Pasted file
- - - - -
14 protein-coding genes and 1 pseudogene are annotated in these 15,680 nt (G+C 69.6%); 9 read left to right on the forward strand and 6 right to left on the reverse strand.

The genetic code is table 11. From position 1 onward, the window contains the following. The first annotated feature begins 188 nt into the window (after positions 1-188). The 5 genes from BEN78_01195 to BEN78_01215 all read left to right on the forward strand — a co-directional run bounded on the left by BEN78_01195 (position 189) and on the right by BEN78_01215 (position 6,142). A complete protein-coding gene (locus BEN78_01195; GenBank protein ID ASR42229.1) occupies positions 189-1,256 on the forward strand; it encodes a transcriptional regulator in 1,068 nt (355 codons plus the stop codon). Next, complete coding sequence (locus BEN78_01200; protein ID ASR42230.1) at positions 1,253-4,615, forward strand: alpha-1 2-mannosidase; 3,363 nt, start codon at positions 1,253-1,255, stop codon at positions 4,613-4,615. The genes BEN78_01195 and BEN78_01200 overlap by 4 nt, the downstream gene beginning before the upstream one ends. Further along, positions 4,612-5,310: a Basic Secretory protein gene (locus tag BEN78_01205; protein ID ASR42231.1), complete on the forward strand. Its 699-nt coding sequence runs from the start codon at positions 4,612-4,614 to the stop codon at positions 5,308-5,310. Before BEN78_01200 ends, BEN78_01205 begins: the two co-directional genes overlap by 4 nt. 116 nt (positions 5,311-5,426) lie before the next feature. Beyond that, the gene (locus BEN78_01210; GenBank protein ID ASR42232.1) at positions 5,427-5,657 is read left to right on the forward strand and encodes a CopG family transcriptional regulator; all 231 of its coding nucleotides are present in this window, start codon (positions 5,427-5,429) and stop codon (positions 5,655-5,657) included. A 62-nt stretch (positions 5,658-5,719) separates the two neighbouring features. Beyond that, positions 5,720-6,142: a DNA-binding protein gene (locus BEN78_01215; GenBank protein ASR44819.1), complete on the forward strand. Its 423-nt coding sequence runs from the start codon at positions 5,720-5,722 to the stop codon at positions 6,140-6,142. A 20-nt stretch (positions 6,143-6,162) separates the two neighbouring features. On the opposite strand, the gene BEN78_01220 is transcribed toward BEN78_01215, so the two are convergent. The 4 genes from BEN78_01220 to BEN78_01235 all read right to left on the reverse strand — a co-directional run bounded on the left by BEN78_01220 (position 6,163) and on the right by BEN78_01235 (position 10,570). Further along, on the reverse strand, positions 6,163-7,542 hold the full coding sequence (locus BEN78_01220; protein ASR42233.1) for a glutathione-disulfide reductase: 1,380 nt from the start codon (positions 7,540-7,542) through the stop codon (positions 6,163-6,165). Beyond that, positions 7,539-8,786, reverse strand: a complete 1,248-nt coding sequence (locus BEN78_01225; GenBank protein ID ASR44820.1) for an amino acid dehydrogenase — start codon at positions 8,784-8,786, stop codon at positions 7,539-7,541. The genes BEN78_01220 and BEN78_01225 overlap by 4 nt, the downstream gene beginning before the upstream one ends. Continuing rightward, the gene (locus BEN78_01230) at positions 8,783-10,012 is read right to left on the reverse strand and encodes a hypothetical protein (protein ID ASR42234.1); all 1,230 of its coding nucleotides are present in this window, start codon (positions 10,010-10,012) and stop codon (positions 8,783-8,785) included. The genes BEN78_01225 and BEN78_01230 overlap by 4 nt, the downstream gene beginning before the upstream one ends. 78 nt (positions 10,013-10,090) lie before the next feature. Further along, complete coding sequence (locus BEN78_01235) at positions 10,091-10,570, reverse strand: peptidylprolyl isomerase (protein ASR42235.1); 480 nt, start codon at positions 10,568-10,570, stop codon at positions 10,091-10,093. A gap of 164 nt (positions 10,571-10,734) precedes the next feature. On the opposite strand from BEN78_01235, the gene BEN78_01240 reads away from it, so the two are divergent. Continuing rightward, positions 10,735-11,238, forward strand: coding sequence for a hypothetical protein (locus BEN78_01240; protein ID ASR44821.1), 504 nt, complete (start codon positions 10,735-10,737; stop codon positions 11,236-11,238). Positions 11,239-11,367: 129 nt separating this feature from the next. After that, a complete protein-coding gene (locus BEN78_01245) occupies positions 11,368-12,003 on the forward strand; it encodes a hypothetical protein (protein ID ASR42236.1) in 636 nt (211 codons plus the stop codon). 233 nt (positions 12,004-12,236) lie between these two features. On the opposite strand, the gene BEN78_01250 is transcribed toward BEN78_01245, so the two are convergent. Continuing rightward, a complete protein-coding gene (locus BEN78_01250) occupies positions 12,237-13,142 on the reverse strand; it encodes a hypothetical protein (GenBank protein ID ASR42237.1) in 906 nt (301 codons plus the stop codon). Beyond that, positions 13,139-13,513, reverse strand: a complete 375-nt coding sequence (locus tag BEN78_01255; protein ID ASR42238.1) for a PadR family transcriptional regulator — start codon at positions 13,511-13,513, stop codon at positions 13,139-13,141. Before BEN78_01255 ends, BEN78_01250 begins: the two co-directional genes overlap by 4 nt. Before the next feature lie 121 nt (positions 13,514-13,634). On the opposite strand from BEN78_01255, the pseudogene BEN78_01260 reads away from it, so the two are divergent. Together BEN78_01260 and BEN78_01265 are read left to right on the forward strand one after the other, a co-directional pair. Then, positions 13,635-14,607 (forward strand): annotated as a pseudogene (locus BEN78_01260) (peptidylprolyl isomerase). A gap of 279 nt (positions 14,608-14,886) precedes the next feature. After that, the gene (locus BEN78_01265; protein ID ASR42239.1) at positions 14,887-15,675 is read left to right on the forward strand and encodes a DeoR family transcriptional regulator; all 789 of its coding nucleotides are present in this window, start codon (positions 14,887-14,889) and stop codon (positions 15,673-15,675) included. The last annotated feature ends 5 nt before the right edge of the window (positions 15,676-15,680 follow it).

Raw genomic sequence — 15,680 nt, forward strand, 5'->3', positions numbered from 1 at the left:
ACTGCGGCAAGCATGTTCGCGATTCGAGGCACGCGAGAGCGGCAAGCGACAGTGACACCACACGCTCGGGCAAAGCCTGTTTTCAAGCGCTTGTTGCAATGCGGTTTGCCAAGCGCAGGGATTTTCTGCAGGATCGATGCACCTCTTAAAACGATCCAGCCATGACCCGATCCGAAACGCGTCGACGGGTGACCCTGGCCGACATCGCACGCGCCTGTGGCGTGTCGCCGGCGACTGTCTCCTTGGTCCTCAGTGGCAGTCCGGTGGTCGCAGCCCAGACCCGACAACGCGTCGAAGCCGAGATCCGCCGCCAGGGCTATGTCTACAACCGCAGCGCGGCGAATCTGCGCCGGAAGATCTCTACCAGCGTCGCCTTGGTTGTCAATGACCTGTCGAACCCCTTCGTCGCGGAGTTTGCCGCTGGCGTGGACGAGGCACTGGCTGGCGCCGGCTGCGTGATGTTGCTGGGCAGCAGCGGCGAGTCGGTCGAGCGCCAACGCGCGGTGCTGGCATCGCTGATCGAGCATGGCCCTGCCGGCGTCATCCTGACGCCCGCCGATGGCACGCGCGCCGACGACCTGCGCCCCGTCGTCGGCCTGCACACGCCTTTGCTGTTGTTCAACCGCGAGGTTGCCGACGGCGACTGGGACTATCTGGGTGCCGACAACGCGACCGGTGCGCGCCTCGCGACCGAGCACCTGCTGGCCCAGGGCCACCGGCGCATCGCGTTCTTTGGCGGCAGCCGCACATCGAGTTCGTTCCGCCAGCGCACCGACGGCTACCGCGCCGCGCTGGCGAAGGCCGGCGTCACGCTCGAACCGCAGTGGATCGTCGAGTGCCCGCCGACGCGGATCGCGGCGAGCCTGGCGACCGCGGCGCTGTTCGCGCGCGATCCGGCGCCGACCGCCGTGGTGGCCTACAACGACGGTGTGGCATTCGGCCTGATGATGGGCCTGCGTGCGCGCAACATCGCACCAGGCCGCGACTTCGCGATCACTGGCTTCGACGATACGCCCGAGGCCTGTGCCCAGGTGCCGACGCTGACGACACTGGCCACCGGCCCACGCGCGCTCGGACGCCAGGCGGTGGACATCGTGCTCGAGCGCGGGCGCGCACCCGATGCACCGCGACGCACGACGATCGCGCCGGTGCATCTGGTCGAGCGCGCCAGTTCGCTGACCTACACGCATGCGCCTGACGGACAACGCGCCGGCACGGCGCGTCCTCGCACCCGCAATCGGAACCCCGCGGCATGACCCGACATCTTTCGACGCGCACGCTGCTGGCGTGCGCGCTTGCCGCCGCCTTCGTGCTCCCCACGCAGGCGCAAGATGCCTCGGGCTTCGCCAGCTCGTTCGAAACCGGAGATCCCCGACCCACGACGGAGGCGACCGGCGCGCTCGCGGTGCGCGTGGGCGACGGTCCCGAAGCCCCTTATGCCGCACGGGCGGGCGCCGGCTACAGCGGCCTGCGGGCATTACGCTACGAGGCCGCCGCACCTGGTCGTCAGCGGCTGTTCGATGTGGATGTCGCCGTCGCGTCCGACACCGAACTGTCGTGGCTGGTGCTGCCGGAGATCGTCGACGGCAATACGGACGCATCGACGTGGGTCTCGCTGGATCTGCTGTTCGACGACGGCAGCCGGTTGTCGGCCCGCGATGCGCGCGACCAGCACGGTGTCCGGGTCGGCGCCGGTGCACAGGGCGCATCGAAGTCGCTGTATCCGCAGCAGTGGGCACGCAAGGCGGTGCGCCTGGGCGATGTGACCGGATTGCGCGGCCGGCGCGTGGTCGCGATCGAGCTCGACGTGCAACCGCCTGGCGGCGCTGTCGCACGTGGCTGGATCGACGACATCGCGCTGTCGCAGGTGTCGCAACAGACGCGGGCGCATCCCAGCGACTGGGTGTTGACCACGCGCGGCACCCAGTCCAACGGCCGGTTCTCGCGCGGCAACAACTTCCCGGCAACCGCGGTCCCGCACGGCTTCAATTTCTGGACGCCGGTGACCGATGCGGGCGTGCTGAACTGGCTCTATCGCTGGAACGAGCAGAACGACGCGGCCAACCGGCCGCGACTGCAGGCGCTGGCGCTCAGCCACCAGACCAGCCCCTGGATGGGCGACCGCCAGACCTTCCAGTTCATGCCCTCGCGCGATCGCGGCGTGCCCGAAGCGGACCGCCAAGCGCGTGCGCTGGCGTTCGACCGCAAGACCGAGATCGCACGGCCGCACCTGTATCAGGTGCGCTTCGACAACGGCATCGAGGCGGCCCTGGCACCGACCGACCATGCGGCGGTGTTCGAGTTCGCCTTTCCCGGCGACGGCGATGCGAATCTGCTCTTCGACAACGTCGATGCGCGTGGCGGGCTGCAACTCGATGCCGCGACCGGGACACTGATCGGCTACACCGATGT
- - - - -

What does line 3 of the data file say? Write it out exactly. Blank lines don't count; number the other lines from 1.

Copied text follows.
Raw genomic sequence — 15,680 nt, forward strand, 5'->3', positions numbered from 1 at the left: